Mentally-passive sedentary behavior and incident depression: Mediation by inflammatory markers

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A paper titled “Mentally-passive sedentary behavior and incident depression: Mediation by inflammatory markers” was recently published in the Journal of Affective Disorders. A summary of the article and citation details are re-posted below. The full article can be found here.



Sedentary behavior (SB; time spent sitting, as distinct from lack of exercise or physical activity) is associated with depression, yet little is known about the relationship between different types of SB (e.g., mentally-passive versus mentally-active) with depression and potential biological mediators of these associations.


We used cohort data from the 1958 National Child Development Study (n = 4607; 50.4 % women), conducted in UK, employing the 44 y and 46 y waves as baseline, and the 50 y and 55 y waves as follow-up. Participants reported time spent in TV viewing and watching videos (mentally-passive SB); and, time sitting while doing light activities such as deskwork or driving a car during worktime (mentally-active SB). Depression diagnosis was self-reported during the initial and follow-up waves. Waist circumference, C-reactive protein, and glycated hemoglobin were examined as potential mediators.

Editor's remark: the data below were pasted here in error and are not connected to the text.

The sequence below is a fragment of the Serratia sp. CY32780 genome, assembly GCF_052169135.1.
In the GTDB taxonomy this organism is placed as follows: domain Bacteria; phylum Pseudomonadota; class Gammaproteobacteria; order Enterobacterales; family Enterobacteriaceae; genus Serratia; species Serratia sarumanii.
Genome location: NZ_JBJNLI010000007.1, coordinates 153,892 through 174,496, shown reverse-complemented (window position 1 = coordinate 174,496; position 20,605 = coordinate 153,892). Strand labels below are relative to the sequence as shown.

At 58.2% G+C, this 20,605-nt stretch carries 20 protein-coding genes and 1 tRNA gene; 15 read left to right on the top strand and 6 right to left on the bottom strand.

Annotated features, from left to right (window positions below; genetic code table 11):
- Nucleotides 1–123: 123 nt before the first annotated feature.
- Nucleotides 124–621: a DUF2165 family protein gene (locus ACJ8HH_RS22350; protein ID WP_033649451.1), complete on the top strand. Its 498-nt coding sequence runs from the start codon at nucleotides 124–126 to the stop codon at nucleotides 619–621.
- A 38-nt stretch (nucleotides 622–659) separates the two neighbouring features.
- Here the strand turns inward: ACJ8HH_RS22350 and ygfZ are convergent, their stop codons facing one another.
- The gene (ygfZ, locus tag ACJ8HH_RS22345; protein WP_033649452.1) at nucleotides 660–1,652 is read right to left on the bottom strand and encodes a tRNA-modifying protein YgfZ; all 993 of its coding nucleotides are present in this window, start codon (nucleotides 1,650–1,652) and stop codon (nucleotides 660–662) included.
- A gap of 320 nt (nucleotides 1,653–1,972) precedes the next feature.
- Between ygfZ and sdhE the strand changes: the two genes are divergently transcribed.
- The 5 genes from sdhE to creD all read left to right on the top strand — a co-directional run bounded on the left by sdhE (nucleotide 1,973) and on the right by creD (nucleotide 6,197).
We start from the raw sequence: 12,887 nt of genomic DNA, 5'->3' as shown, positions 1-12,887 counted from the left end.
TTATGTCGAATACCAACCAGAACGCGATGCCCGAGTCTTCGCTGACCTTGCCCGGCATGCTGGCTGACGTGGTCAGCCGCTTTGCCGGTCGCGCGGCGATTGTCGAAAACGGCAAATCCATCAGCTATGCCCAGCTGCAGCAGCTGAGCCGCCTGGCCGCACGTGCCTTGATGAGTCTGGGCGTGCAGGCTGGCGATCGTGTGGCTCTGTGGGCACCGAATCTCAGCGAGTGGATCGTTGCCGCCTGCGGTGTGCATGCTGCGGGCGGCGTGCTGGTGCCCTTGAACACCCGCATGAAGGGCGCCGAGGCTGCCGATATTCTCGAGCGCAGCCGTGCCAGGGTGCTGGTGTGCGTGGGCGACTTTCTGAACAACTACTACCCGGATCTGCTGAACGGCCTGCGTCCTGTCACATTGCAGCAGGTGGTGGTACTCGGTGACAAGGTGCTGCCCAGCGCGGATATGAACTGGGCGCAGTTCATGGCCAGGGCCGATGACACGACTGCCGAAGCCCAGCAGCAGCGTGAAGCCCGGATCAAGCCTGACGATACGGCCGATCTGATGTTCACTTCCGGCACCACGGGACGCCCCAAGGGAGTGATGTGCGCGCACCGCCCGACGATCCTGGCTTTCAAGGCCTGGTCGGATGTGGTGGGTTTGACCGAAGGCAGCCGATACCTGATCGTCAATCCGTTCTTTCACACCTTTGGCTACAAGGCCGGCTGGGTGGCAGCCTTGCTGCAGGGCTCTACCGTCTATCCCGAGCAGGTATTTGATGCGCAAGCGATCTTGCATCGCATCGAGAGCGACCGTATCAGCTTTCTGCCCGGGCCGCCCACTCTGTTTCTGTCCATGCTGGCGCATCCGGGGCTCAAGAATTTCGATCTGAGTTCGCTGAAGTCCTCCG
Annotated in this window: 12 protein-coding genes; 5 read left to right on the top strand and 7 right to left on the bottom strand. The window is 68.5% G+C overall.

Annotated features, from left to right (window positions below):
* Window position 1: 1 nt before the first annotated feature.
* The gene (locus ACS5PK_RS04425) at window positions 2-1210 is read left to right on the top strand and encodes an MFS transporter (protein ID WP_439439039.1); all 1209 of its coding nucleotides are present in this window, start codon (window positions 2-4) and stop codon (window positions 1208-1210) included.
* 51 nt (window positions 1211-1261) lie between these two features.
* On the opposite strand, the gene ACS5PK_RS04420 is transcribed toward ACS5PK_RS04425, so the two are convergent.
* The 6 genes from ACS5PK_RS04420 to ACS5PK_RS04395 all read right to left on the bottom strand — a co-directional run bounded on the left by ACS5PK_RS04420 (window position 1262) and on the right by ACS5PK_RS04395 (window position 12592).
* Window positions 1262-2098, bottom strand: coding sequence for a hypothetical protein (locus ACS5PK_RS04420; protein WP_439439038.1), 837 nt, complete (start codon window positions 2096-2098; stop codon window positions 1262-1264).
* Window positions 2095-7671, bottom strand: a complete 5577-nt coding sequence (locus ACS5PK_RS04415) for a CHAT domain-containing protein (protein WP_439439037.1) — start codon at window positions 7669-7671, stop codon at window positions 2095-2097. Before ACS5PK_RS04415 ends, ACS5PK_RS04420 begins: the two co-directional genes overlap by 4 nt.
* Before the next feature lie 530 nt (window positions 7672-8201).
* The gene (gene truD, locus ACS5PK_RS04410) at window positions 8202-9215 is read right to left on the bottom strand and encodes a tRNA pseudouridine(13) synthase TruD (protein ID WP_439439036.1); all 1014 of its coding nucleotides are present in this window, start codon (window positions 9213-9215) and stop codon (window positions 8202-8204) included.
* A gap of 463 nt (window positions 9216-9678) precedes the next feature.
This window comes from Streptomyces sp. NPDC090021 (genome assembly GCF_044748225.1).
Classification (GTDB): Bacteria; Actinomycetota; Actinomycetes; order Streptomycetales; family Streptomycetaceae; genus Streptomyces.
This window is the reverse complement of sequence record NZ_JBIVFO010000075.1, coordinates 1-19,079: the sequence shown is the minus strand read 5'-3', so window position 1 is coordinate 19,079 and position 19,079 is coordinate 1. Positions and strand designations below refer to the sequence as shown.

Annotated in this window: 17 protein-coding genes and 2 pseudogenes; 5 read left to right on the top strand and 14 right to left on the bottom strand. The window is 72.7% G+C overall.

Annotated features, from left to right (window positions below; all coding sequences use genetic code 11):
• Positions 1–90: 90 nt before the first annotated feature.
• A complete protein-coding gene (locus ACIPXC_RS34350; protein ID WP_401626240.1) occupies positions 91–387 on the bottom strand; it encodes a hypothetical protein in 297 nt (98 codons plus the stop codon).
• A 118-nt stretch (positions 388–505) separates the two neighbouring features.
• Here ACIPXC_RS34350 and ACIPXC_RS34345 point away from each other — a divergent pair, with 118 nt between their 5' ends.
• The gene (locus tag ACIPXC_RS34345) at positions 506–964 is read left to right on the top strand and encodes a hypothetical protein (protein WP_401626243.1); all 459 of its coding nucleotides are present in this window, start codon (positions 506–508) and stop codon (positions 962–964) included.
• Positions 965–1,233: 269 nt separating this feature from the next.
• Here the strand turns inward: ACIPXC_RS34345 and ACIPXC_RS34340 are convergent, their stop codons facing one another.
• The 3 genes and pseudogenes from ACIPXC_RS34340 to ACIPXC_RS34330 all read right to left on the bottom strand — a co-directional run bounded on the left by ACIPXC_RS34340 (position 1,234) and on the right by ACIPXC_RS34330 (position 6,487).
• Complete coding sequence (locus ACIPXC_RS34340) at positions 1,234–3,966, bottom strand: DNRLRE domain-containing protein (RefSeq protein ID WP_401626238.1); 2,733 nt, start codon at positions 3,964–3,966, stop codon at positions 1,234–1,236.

Mentally-passive SB was associated with incident depression (HR: 1.43; 95%CI: 1.19; 1.71), while there was no association for mentally-active SB. Waist circumference (coefficient: −0.03; 95%CI: −0.05; −0.01; 9.2 %) and C-reactive protein (coefficient: −0.03; 95%CI: −0.04; −0.01; 8.3 %), but not glycated hemoglobin, partly mediated the association for mentally-passive SB.


In the relationship of mentally-passive SB with incident depression, the mediating contributions of waist circumference and C-reactive protein point to possible inflammatory-related mechanisms.


    Werneck, A. O., Owen, N., Araujo, R. H. O., Silva, D. R., & Hallgren, M. (2023). Mentally-passive sedentary behavior and incident depression: Mediation by inflammatory markers. Journal of Affective Disorders, 339, 847–853.

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